Tie rod rattle

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#1
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MAKE: Ford
MODEL: e350 Super Duty
YEAR: 2006
MILES: 166,000
ENGINE: 5.4 liter V-8
DESCRIBE ISSUE....There is tie rod movement and rattle when front tire is jacked up off ground and then tire is rocked from side to side. But after greasing all front grease fittings (done every oil change) the tie rod movement and noise is about 90% less noticeable, almost gone. Should I be looking at tie rod ends? Boots are all in good condition.
 
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#2
sounds like it tie rod time...
Try this - engine on - have someone rock the steering wheel left and right @2" -observe the tie rods - is the movement smooth part to part OR visible pause and start as direction switches - sometimes even a noticeable up down move as direction change. Ideal is smooth no start of one then a pause before other component starts.
 
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#3
The test method kev mentioned is best when vehicle is at normal ride height, wheels on the ground, steering wheel straight. E-350 ought to have fairly easy access for visual or "human hand caliper" checks.
 

jd

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#4
We're going through this on another forum with a nearly new E450 RV chassis. OP feels the tie rods might be loose. That case pends. I've checked for looseness by raising one wheel to just clear the ground, then grabbing the tire and trying to "Steer" it. It shouldn't, unless the other wheel steers too, and the looseness is easy to spot. Doing the test with the power steering is probably easier, and puts more force into the test.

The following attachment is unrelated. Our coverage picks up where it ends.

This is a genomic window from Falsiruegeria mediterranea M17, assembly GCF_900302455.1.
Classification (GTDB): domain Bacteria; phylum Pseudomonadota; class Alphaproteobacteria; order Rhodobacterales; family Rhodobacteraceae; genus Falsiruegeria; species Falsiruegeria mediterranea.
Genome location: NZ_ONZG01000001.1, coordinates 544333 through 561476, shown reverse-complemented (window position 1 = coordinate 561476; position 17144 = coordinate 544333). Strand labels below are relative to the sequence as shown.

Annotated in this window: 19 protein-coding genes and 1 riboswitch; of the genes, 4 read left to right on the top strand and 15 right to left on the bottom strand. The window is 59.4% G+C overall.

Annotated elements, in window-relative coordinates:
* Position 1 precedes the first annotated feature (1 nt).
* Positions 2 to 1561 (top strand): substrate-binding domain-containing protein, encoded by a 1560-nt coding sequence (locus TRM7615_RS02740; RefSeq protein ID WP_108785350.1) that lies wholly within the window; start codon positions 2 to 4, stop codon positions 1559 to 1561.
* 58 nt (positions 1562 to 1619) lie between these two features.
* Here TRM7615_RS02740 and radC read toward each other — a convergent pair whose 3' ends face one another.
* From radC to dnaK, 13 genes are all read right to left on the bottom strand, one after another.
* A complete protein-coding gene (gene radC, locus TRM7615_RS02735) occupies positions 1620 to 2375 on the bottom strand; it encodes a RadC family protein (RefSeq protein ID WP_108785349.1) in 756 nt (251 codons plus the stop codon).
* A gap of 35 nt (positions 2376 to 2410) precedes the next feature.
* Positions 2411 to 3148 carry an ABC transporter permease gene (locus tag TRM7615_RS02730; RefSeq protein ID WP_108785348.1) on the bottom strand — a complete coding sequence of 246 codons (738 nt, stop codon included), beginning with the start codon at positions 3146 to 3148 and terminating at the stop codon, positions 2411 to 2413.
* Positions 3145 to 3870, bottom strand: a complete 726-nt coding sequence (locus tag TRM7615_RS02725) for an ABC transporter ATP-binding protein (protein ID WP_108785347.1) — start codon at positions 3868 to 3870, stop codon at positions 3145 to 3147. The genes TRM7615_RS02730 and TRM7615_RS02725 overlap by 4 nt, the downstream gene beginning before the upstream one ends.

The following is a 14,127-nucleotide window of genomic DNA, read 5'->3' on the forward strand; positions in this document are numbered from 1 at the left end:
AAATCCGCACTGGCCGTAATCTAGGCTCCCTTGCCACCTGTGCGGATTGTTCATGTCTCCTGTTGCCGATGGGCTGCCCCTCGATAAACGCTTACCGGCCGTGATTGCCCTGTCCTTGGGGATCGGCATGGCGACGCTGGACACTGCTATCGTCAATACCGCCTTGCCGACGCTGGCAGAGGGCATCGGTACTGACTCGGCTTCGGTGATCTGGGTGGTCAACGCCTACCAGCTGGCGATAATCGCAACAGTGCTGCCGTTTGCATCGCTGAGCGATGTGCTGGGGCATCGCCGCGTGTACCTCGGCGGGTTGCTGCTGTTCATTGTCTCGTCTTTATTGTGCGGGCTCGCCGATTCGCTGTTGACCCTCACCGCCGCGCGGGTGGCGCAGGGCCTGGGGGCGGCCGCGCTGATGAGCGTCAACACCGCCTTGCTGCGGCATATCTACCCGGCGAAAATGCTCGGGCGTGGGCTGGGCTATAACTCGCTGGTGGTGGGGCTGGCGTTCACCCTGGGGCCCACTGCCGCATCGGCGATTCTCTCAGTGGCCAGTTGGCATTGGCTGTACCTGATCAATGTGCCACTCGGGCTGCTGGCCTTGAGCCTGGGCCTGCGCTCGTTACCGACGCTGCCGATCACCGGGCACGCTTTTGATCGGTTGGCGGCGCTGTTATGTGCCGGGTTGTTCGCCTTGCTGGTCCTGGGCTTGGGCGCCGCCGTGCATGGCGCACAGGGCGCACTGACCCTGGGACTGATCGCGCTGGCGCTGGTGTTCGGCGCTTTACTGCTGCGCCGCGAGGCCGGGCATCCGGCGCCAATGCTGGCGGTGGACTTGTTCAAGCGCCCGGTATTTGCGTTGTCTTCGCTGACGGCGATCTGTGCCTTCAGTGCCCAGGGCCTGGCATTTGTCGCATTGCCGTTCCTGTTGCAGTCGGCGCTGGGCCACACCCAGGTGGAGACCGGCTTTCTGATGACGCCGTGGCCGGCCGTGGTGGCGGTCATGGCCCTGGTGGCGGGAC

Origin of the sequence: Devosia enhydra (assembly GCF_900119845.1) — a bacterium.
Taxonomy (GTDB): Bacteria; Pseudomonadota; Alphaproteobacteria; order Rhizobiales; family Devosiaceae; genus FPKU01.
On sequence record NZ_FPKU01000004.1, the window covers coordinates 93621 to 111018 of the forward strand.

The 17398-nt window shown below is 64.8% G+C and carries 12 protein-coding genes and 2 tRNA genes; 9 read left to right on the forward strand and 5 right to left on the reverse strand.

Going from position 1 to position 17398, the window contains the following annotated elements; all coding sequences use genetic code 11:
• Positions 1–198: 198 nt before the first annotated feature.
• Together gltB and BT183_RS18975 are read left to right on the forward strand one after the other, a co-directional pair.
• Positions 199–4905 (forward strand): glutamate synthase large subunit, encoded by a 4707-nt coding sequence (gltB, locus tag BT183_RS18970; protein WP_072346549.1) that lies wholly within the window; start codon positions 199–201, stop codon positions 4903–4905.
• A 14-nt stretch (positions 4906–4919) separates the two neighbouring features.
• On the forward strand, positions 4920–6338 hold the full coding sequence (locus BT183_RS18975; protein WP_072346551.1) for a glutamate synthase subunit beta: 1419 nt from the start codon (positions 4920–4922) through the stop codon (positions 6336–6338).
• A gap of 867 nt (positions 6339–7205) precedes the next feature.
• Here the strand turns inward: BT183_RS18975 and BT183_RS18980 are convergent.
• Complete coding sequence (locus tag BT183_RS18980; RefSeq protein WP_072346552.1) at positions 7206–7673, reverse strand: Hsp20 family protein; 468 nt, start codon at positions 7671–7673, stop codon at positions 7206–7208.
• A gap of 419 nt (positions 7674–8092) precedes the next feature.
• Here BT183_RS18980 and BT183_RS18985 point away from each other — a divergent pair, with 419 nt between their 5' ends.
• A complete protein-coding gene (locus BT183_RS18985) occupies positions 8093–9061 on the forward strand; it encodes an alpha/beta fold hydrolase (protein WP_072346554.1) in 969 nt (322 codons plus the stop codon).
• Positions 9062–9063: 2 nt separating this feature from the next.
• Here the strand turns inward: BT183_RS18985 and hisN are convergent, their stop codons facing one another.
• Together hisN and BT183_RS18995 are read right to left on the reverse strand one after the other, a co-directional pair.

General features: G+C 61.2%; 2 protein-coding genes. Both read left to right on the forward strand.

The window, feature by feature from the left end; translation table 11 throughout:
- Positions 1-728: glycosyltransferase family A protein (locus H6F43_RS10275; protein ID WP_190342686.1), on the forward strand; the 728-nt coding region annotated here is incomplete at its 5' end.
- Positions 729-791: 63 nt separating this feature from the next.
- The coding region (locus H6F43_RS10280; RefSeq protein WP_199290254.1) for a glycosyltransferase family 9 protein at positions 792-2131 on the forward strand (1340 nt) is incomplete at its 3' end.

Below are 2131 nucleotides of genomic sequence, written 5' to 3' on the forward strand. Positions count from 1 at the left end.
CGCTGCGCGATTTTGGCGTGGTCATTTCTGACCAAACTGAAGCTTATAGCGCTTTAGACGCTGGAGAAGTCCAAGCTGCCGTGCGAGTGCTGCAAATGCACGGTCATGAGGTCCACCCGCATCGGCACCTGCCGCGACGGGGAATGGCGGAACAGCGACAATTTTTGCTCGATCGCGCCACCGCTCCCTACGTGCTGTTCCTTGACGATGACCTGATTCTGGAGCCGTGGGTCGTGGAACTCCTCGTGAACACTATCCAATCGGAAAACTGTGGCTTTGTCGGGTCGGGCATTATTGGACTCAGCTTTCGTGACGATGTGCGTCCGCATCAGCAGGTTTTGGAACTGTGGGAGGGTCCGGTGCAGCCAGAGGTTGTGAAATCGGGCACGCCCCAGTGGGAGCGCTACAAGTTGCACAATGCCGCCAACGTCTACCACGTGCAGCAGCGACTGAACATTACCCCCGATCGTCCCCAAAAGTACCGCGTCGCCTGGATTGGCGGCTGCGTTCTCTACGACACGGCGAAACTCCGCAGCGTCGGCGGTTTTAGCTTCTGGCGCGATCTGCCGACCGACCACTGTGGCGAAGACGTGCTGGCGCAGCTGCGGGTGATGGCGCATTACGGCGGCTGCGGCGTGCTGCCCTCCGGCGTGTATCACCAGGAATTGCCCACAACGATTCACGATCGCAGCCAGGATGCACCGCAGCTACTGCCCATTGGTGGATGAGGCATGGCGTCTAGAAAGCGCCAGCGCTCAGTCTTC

I used to squeeze tie rod ends with channelock pliers and see if they had "give" in them. But I think at least some are heavily spring loaded so enough pressure to overcome the spring would create a deflection that didn't mean the part was bad.
 
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#5
OK, so I figure I'll pull off the right side, passenger, outer tie rod and take a close look at it. So I turn the castile nut upside down and give it a couple whacks with the mallet, will not move. By the way wheel is jacked up. I have the tie rod separator tool but didn't want to use it because it can mess up the boot. Anyway 20 minutes later after giving in and using the tool the tie rod will not break loose
 

jd

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#6
If you invert the castle nut and get it right flush with the end of the balljoint's stud, you can whack it with a steel hammer. Ours popped loose in one hit.
 
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#7
If you don't have proper tool, and jd's method isn't working (oversize hammer may bend or break spindle arm), another method is to hit spindle arm "on the front".
Best results happen if you imagine that the steering arm is a fence post and you are trying to pound it into the ground. Direct your hammer blows so that the force is best resisted by the mass of the spindle. That will give you the most solid hit. If you hit it "on the side" the arm will have more "give" to it and your hammer blows will be less effective.
 

billr

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#8
Hard to describe, but my method is to hit on both sides of the"female" part simultaneously, using two hammers. If you have the dexterity to land both hammers at the same time, the tapered male will just drop loose from its own weight. The principle is really the same as Dan described, but it gives the most solid hit possible. Regular 16 oz. hammers, no BFH needed.
 
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#9
One thing I did not mention, I was trying to remove the tie rod end with the tire on. Van jacked up at front jacking point (peg). I have always taken the tire off in the past I believe, but I did not have a replacement tie rod end yet and I was trying to do it the quick way. I now with the tire off I will have more room to swing my BFH. (2 BFH's................. only if I get mad)